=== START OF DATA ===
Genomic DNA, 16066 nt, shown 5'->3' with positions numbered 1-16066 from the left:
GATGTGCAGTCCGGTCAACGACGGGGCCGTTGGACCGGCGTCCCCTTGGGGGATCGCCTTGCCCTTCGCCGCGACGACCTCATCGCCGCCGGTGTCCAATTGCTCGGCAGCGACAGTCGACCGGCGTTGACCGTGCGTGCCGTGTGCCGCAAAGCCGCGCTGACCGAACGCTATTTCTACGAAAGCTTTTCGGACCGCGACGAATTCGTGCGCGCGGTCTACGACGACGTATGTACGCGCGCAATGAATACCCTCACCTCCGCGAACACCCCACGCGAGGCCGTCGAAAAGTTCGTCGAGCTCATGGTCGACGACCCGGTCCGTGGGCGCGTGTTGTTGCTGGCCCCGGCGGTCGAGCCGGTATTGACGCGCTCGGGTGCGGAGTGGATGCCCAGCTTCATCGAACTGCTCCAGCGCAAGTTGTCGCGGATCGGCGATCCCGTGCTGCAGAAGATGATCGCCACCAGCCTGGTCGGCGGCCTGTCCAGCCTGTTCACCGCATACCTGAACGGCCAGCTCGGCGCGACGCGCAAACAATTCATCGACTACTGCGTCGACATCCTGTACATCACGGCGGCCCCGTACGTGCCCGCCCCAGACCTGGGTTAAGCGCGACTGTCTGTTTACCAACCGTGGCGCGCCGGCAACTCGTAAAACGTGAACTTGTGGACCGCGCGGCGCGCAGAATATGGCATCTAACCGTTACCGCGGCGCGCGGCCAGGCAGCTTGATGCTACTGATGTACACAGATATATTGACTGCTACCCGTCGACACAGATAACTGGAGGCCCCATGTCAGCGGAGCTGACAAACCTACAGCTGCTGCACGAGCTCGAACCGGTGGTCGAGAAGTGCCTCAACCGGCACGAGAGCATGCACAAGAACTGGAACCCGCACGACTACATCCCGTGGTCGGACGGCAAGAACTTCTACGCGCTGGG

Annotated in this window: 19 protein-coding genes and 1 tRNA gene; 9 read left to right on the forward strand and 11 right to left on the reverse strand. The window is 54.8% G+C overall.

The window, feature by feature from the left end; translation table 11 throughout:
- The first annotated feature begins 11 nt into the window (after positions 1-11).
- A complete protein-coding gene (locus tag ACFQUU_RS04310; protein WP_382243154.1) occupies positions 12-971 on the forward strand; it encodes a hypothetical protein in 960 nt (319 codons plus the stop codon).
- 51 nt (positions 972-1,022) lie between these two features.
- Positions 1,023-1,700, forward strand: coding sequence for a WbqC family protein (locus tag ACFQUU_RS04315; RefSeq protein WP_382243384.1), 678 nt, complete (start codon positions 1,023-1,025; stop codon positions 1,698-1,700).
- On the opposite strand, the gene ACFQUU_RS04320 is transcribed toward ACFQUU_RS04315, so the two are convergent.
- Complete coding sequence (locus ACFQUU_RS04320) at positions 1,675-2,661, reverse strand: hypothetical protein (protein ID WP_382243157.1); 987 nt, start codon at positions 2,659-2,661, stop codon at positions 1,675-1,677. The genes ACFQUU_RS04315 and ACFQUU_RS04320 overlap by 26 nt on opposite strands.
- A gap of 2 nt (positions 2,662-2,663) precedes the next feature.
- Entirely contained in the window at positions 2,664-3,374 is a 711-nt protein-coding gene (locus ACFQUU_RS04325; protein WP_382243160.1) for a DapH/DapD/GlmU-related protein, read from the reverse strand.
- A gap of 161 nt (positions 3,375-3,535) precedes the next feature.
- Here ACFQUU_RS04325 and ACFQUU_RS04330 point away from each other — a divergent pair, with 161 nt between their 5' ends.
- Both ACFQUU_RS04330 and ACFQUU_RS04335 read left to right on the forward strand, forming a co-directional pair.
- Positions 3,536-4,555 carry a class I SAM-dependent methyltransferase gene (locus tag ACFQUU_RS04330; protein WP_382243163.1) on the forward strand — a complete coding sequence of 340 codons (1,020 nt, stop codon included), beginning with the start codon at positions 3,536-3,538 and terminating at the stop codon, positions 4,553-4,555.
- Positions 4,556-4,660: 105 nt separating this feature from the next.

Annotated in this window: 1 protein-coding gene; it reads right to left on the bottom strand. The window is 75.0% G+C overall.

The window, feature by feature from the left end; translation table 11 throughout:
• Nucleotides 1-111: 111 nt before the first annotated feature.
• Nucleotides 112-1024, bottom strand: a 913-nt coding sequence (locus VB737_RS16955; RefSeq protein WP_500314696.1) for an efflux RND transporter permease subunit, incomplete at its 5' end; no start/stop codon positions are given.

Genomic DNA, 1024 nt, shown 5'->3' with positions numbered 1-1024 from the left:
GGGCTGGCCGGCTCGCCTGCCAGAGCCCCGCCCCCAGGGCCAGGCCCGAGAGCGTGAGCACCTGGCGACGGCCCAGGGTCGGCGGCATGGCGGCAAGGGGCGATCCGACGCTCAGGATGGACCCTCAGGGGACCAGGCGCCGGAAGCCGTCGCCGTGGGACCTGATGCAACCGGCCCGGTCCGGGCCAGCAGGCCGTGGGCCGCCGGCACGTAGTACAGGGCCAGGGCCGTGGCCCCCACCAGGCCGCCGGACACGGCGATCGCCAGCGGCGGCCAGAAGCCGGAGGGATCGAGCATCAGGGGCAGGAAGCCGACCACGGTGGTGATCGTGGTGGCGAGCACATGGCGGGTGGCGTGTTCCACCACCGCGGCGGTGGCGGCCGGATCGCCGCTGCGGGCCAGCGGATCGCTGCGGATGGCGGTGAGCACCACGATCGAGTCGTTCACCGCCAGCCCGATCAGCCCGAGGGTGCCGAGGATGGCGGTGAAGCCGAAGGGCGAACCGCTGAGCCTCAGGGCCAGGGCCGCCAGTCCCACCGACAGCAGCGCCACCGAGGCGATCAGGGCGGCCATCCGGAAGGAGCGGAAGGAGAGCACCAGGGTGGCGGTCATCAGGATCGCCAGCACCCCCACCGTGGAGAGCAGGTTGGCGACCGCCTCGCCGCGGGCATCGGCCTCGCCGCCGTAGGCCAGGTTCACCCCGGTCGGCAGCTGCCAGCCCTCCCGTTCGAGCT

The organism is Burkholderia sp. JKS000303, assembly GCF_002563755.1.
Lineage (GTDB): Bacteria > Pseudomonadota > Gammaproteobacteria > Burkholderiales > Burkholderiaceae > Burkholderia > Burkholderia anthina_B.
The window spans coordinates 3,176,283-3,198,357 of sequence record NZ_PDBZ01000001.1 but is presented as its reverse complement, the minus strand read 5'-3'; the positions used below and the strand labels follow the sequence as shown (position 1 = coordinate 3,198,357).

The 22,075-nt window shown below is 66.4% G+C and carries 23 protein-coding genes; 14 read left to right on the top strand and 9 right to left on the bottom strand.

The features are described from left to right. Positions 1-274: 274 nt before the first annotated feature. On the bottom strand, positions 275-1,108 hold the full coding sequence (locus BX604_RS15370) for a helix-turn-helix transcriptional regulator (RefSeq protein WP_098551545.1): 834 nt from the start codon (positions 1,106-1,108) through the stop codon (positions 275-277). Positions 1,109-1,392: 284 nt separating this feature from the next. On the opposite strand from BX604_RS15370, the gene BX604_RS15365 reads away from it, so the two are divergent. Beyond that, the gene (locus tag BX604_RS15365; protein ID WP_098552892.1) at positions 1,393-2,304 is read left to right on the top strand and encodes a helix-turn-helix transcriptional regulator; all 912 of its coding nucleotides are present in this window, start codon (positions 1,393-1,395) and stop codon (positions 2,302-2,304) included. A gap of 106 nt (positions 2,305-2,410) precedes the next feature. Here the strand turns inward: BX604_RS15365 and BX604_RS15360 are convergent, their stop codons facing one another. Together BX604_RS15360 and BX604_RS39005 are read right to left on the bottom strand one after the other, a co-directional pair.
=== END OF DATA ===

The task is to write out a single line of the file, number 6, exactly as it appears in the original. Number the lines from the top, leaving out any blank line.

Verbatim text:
- A complete protein-coding gene (locus tag ACFQUU_RS04310; protein WP_382243154.1) occupies positions 12-971 on the forward strand; it encodes a hypothetical protein in 960 nt (319 codons plus the stop codon).